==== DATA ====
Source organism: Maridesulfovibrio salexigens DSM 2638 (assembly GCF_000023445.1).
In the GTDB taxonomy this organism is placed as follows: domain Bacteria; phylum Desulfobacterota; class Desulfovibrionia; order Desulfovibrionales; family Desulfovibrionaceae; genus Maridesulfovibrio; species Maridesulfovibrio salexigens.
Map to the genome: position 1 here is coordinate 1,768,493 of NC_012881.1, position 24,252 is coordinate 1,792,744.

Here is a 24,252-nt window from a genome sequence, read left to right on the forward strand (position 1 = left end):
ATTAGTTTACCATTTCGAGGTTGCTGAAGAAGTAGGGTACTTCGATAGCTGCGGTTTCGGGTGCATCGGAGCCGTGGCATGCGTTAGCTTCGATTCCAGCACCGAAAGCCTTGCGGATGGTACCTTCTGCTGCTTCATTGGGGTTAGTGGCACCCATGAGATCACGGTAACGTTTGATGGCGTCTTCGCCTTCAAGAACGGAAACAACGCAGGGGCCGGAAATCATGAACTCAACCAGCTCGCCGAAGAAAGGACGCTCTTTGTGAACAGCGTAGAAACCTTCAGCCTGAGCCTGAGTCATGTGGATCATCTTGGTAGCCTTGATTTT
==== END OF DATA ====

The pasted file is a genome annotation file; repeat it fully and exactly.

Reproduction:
Source organism: Maridesulfovibrio salexigens DSM 2638 (assembly GCF_000023445.1).
In the GTDB taxonomy this organism is placed as follows: domain Bacteria; phylum Desulfobacterota; class Desulfovibrionia; order Desulfovibrionales; family Desulfovibrionaceae; genus Maridesulfovibrio; species Maridesulfovibrio salexigens.
Map to the genome: position 1 here is coordinate 1,768,493 of NC_012881.1, position 24,252 is coordinate 1,792,744.

Here is a 24,252-nt window from a genome sequence, read left to right on the forward strand (position 1 = left end):
ATTAGTTTACCATTTCGAGGTTGCTGAAGAAGTAGGGTACTTCGATAGCTGCGGTTTCGGGTGCATCGGAGCCGTGGCATGCGTTAGCTTCGATTCCAGCACCGAAAGCCTTGCGGATGGTACCTTCTGCTGCTTCATTGGGGTTAGTGGCACCCATGAGATCACGGTAACGTTTGATGGCGTCTTCGCCTTCAAGAACGGAAACAACGCAGGGGCCGGAAATCATGAACTCAACCAGCTCGCCGAAGAAAGGACGCTCTTTGTGAACAGCGTAGAAACCTTCAGCCTGAGCCTGAGTCATGTGGATCATCTTGGTAGCCTTGATTTT